Dispute Over California Disclosure Laws Highlights Redaction Challenges for Law Enforcement
New California laws mandating timely public access to police video and audio communications are heaping massive cost burdens on state agencies, with one department recently warning it will cost more than $350,000 to review and redact its use of force cases. Driving this price tag is the cost associated with the review of video and the subsequent redaction of personally identifiable information contained within it. Agencies require special software typically used by professional video editors and specially trained staff to carefully manually review both the video and audio recordings for sensitive information, such as innocent faces captured by bodycams. However, there’s good news for police agencies, with the arrival of cloud-based artificial intelligence solutions that can dramatically cut the costs of collecting, reviewing and redacting video and audio for public disclosure.
Let’s take a look at the challenges facing California law enforcement agencies and how AI can help allow them to meet the time demands of the new state disclosure legislation while minimizing costs.
The law vs. the laws
California in January moved to the vanguard of the police-transparency debate with the passage of two related bills: SB-748 and SB-1421.
The first bill, SB-748, allows police to withhold a video or audio recording that relates to a critical incident for up to 45 calendar days, and must release the video or audio recording at or before that point, unless doing so would interfere with an ongoing investigation. This includes potentially controversial content, such as bodycam and dashcam video and recordings of 911 calls. The bill also specifies that law enforcement must redact such recordings to protect privacy.
The second bill, SB-1421, defines critical events as incidents that include the discharge of a firearm, great injury or death due to police use-of-force and some cases of suspected sexual assault by officers.
While civil rights advocates cheered the bills, state police associations expressed concerns about their financial burden, the difficulties storing and managing large quantities of content, and a lack of state funding to help them address these challenges. These challenges are expected to grow as the number of requests rises.
The issue quickly came to a head in February, when broadcaster KPBS requested all records from the San Diego County Sheriff’s Department regarding critical events during the past five years. The Sheriff’s Department responded it would need $354,524.22 to cover the cost to review and redact records from the bulk of the cases.
Citing a previous court case that requires requesters to pay the costs of inquiries, the Sheriff’s Department said it would need to charge this fee to KPBS to recoup the expenses. However, KPBS is challenging this assertion, citing a legal expert who noted the case law is under review by the California Supreme Court.
If the case fails to pass the court’s review, it may leave California law enforcement agencies on the hook when it comes to mustering the money and effort required for review and redaction.
California Disclosure Law requires a better approach to redaction
The Sheriff’s Department informed KPBS that it requires costly and specialized equipment and software to redact information from audio and video files. The agency also said it will need to pay an employee to review and extract the requested data at a salary of $33.80 per hour.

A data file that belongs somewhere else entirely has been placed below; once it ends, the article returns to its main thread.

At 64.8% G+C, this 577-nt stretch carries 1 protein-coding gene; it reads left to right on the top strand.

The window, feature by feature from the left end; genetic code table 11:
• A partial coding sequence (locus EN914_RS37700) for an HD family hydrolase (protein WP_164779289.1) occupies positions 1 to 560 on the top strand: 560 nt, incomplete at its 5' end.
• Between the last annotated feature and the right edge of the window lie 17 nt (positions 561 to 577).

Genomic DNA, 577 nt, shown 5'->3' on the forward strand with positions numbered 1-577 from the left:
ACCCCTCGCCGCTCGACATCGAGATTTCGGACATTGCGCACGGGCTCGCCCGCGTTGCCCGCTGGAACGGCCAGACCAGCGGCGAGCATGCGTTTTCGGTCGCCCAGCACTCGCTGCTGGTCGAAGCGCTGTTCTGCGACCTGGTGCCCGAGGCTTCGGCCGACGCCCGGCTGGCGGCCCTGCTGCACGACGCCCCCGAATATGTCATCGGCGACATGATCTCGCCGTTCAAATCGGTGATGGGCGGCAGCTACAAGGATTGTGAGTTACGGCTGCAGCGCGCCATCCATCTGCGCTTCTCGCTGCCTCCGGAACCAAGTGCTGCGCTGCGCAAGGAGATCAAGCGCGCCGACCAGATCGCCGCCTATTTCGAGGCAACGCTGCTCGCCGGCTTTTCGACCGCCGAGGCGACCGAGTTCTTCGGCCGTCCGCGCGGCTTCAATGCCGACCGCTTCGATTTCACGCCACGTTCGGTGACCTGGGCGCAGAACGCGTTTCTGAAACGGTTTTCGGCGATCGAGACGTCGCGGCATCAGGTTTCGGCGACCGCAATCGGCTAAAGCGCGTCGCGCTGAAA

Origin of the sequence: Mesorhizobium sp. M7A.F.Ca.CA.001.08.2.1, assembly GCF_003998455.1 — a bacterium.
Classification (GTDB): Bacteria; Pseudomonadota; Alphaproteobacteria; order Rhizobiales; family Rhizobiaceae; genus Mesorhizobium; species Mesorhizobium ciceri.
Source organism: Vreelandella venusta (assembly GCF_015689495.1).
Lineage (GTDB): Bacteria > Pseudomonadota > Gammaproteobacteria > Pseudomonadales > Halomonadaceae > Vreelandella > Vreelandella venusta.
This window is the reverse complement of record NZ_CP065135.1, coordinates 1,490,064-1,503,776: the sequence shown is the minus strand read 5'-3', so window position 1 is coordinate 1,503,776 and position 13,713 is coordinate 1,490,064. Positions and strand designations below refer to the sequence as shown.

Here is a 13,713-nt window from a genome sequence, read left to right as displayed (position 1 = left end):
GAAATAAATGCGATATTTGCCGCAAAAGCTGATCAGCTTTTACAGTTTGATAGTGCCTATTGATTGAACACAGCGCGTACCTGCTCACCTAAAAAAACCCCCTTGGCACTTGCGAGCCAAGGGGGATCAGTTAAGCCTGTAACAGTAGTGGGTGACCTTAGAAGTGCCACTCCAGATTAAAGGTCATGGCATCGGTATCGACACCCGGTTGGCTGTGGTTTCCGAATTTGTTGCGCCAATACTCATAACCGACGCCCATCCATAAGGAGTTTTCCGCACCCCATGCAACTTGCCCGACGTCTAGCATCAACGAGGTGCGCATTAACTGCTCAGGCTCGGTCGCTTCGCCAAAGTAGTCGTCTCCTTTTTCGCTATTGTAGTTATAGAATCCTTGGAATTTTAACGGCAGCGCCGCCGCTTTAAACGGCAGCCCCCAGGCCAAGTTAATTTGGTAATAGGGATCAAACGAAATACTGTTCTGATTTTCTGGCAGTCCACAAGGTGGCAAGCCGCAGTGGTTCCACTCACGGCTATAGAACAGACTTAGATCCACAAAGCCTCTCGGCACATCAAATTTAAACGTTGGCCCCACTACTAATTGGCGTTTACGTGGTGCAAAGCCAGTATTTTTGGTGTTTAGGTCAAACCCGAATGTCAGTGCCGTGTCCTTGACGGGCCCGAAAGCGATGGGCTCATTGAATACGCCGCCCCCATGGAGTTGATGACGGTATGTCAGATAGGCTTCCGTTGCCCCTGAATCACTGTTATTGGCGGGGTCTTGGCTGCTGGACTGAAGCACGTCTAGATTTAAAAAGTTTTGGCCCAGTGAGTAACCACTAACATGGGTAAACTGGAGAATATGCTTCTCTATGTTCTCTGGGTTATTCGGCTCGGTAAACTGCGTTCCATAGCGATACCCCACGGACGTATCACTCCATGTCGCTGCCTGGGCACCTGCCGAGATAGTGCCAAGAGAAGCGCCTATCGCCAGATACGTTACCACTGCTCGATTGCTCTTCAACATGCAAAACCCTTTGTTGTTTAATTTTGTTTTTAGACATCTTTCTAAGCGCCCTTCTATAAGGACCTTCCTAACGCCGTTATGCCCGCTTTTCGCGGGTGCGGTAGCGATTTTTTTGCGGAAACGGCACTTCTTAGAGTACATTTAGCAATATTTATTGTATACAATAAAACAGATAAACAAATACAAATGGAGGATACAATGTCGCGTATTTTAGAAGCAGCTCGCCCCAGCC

Such costs and labor are typical for the conventional, manual-focused redaction techniques commonly used by today’s police forces. Such techniques require extensive manpower and expertise to review each frame and make edits, such as obscuring the faces of witnesses. These procedures are also time-consuming, requiring 10 minutes or longer to redact just one face from one minute of video.
AI technologies provide a powerful alternative to this inefficient workflow, using cognitive-engine algorithms to automatically identify faces, license plates and other personally identifiable information (PII) contained within video and audio content. When used in a redaction solution, these algorithms can place potential PII—such as names of victims in 911 calls, into lists that can be previewed by users. Users then could quickly define which faces need to be redacted and the solution would automatically obscure each time those faces appear in each frame of video.
This approach dramatically cuts down on redaction times compared to manual review and editing workflows, taking minutes to perform tasks that previously consumed countless hours. Such a system also could be utilized effectively by users at all levels of expertise, not requiring extensive training in redaction.
Veritone takes on the redaction challenge
Veritone’s Redact was specifically designed to take on challenges like those faced by California police. Redact enables police agencies to save time and increase productivity by automating the redaction of faces, heads and sensitive imagery in audio and video evidence.
Veritone Redact is an equipment-agnostic, cloud-based solution, enabling users to simply upload video or audio evidence from a local computer or cloud repository. Once uploaded, users open redaction projects for specific evidence files to run automatic face, head or other user-defined detection. This eliminates the need for investment in specialized hardware and software for redaction, allowing police agencies to meet the requirements of California law without incurring major expenses.